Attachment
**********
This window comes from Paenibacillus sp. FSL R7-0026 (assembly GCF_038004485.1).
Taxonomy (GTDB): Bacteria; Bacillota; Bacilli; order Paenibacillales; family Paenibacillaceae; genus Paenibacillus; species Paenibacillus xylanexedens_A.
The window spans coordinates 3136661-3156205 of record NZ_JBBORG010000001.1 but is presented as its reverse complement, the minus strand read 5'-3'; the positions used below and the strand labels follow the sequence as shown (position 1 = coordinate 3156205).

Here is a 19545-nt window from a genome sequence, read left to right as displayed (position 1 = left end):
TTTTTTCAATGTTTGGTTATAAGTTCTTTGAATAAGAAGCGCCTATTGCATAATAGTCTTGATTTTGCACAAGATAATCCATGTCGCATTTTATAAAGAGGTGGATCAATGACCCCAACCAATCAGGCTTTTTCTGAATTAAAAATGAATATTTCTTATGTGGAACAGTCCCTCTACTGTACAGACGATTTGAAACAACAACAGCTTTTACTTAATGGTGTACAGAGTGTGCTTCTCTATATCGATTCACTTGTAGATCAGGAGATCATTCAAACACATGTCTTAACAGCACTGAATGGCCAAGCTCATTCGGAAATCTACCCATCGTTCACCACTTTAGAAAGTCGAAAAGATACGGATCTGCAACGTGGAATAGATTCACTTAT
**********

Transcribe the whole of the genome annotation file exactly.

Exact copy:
This window comes from Paenibacillus sp. FSL R7-0026 (assembly GCF_038004485.1).
Taxonomy (GTDB): Bacteria; Bacillota; Bacilli; order Paenibacillales; family Paenibacillaceae; genus Paenibacillus; species Paenibacillus xylanexedens_A.
The window spans coordinates 3136661-3156205 of record NZ_JBBORG010000001.1 but is presented as its reverse complement, the minus strand read 5'-3'; the positions used below and the strand labels follow the sequence as shown (position 1 = coordinate 3156205).

Here is a 19545-nt window from a genome sequence, read left to right as displayed (position 1 = left end):
TTTTTTCAATGTTTGGTTATAAGTTCTTTGAATAAGAAGCGCCTATTGCATAATAGTCTTGATTTTGCACAAGATAATCCATGTCGCATTTTATAAAGAGGTGGATCAATGACCCCAACCAATCAGGCTTTTTCTGAATTAAAAATGAATATTTCTTATGTGGAACAGTCCCTCTACTGTACAGACGATTTGAAACAACAACAGCTTTTACTTAATGGTGTACAGAGTGTGCTTCTCTATATCGATTCACTTGTAGATCAGGAGATCATTCAAACACATGTCTTAACAGCACTGAATGGCCAAGCTCATTCGGAAATCTACCCATCGTTCACCACTTTAGAAAGTCGAAAAGATACGGATCTGCAACGTGGAATAGATTCACTTAT